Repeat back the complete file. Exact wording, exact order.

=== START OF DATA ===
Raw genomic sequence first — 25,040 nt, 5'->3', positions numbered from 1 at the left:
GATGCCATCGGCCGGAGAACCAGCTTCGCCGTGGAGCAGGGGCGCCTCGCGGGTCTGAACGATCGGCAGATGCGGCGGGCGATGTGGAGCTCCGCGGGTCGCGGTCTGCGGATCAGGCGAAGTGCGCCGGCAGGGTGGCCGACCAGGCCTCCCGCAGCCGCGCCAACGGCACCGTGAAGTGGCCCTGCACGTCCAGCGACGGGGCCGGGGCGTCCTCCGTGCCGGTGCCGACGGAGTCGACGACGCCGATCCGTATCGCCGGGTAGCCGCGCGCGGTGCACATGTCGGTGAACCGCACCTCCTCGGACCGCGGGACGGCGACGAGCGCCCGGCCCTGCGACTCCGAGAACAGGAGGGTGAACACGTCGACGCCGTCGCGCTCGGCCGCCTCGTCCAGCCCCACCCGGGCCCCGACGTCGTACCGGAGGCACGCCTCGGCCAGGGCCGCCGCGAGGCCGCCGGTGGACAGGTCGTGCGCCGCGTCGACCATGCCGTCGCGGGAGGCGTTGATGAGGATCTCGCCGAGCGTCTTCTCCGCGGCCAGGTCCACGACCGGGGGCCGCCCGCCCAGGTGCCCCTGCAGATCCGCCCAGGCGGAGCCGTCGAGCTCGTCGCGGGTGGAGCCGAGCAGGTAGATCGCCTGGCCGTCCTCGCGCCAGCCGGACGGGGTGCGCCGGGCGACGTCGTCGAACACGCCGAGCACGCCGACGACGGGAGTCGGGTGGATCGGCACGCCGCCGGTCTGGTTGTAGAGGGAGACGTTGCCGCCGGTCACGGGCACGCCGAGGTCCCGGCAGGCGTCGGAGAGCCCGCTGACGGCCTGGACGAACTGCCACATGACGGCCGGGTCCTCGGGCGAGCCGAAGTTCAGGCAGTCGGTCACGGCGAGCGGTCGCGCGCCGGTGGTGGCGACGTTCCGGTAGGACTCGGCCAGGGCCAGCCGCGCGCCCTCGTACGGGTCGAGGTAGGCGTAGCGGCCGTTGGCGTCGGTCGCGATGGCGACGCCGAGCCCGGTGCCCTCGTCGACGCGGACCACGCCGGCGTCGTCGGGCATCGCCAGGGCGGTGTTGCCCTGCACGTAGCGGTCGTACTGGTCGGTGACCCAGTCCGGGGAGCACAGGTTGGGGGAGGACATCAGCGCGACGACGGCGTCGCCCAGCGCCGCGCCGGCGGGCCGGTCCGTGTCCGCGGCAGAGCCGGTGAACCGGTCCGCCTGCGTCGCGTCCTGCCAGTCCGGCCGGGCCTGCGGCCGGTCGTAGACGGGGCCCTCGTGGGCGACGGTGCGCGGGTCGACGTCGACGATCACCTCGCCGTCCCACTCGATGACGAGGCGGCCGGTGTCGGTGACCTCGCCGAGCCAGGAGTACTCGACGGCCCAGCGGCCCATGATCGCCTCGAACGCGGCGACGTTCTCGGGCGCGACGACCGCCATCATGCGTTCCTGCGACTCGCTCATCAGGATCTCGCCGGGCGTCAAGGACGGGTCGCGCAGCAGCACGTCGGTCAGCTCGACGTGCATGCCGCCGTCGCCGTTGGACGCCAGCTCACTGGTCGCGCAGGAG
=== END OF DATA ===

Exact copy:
Raw genomic sequence first — 25,040 nt, 5'->3', positions numbered from 1 at the left:
GATGCCATCGGCCGGAGAACCAGCTTCGCCGTGGAGCAGGGGCGCCTCGCGGGTCTGAACGATCGGCAGATGCGGCGGGCGATGTGGAGCTCCGCGGGTCGCGGTCTGCGGATCAGGCGAAGTGCGCCGGCAGGGTGGCCGACCAGGCCTCCCGCAGCCGCGCCAACGGCACCGTGAAGTGGCCCTGCACGTCCAGCGACGGGGCCGGGGCGTCCTCCGTGCCGGTGCCGACGGAGTCGACGACGCCGATCCGTATCGCCGGGTAGCCGCGCGCGGTGCACATGTCGGTGAACCGCACCTCCTCGGACCGCGGGACGGCGACGAGCGCCCGGCCCTGCGACTCCGAGAACAGGAGGGTGAACACGTCGACGCCGTCGCGCTCGGCCGCCTCGTCCAGCCCCACCCGGGCCCCGACGTCGTACCGGAGGCACGCCTCGGCCAGGGCCGCCGCGAGGCCGCCGGTGGACAGGTCGTGCGCCGCGTCGACCATGCCGTCGCGGGAGGCGTTGATGAGGATCTCGCCGAGCGTCTTCTCCGCGGCCAGGTCCACGACCGGGGGCCGCCCGCCCAGGTGCCCCTGCAGATCCGCCCAGGCGGAGCCGTCGAGCTCGTCGCGGGTGGAGCCGAGCAGGTAGATCGCCTGGCCGTCCTCGCGCCAGCCGGACGGGGTGCGCCGGGCGACGTCGTCGAACACGCCGAGCACGCCGACGACGGGAGTCGGGTGGATCGGCACGCCGCCGGTCTGGTTGTAGAGGGAGACGTTGCCGCCGGTCACGGGCACGCCGAGGTCCCGGCAGGCGTCGGAGAGCCCGCTGACGGCCTGGACGAACTGCCACATGACGGCCGGGTCCTCGGGCGAGCCGAAGTTCAGGCAGTCGGTCACGGCGAGCGGTCGCGCGCCGGTGGTGGCGACGTTCCGGTAGGACTCGGCCAGGGCCAGCCGCGCGCCCTCGTACGGGTCGAGGTAGGCGTAGCGGCCGTTGGCGTCGGTCGCGATGGCGACGCCGAGCCCGGTGCCCTCGTCGACGCGGACCACGCCGGCGTCGTCGGGCATCGCCAGGGCGGTGTTGCCCTGCACGTAGCGGTCGTACTGGTCGGTGACCCAGTCCGGGGAGCACAGGTTGGGGGAGGACATCAGCGCGACGACGGCGTCGCCCAGCGCCGCGCCGGCGGGCCGGTCCGTGTCCGCGGCAGAGCCGGTGAACCGGTCCGCCTGCGTCGCGTCCTGCCAGTCCGGCCGGGCCTGCGGCCGGTCGTAGACGGGGCCCTCGTGGGCGACGGTGCGCGGGTCGACGTCGACGATCACCTCGCCGTCCCACTCGATGACGAGGCGGCCGGTGTCGGTGACCTCGCCGAGCCAGGAGTACTCGACGGCCCAGCGGCCCATGATCGCCTCGAACGCGGCGACGTTCTCGGGCGCGACGACCGCCATCATGCGTTCCTGCGACTCGCTCATCAGGATCTCGCCGGGCGTCAAGGACGGGTCGCGCAGCAGCACGTCGGTCAGCTCGACGTGCATGCCGCCGTCGCCGTTGGACGCCAGCTCACTGGTCGCGCAGGAG